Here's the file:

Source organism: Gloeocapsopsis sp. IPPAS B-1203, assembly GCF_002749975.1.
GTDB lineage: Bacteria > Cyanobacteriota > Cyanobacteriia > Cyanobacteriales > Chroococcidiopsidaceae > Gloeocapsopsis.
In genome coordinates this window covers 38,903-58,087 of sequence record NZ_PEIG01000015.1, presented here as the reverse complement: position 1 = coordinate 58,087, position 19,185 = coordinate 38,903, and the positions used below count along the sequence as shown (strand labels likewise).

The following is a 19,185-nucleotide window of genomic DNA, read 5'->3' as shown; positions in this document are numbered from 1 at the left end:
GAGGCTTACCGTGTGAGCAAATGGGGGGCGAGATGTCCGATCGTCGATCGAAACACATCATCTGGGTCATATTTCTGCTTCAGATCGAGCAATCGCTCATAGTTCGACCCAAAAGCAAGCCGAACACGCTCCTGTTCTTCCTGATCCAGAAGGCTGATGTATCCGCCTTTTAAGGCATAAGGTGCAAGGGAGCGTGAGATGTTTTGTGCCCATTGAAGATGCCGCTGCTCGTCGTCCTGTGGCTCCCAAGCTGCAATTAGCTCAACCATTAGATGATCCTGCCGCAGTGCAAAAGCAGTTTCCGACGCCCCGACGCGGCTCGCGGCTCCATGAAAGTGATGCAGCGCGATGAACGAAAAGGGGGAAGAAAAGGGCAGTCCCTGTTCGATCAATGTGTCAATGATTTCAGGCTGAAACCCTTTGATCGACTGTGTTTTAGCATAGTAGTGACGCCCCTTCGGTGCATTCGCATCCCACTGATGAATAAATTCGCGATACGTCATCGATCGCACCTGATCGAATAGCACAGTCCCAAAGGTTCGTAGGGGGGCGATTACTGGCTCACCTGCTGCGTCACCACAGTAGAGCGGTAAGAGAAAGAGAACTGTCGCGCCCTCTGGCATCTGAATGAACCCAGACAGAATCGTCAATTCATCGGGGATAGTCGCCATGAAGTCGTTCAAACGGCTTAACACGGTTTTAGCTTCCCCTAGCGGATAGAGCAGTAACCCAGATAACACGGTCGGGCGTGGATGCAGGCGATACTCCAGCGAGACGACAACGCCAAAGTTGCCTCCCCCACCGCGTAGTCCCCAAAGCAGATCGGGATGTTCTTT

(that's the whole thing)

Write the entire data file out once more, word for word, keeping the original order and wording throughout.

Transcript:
Source organism: Gloeocapsopsis sp. IPPAS B-1203, assembly GCF_002749975.1.
GTDB lineage: Bacteria > Cyanobacteriota > Cyanobacteriia > Cyanobacteriales > Chroococcidiopsidaceae > Gloeocapsopsis.
In genome coordinates this window covers 38,903-58,087 of sequence record NZ_PEIG01000015.1, presented here as the reverse complement: position 1 = coordinate 58,087, position 19,185 = coordinate 38,903, and the positions used below count along the sequence as shown (strand labels likewise).

The following is a 19,185-nucleotide window of genomic DNA, read 5'->3' as shown; positions in this document are numbered from 1 at the left end:
GAGGCTTACCGTGTGAGCAAATGGGGGGCGAGATGTCCGATCGTCGATCGAAACACATCATCTGGGTCATATTTCTGCTTCAGATCGAGCAATCGCTCATAGTTCGACCCAAAAGCAAGCCGAACACGCTCCTGTTCTTCCTGATCCAGAAGGCTGATGTATCCGCCTTTTAAGGCATAAGGTGCAAGGGAGCGTGAGATGTTTTGTGCCCATTGAAGATGCCGCTGCTCGTCGTCCTGTGGCTCCCAAGCTGCAATTAGCTCAACCATTAGATGATCCTGCCGCAGTGCAAAAGCAGTTTCCGACGCCCCGACGCGGCTCGCGGCTCCATGAAAGTGATGCAGCGCGATGAACGAAAAGGGGGAAGAAAAGGGCAGTCCCTGTTCGATCAATGTGTCAATGATTTCAGGCTGAAACCCTTTGATCGACTGTGTTTTAGCATAGTAGTGACGCCCCTTCGGTGCATTCGCATCCCACTGATGAATAAATTCGCGATACGTCATCGATCGCACCTGATCGAATAGCACAGTCCCAAAGGTTCGTAGGGGGGCGATTACTGGCTCACCTGCTGCGTCACCACAGTAGAGCGGTAAGAGAAAGAGAACTGTCGCGCCCTCTGGCATCTGAATGAACCCAGACAGAATCGTCAATTCATCGGGGATAGTCGCCATGAAGTCGTTCAAACGGCTTAACACGGTTTTAGCTTCCCCTAGCGGATAGAGCAGTAACCCAGATAACACGGTCGGGCGTGGATGCAGGCGATACTCCAGCGAGACGACAACGCCAAAGTTGCCTCCCCCACCGCGTAGTCCCCAAAGCAGATCGGGATGTTCTTT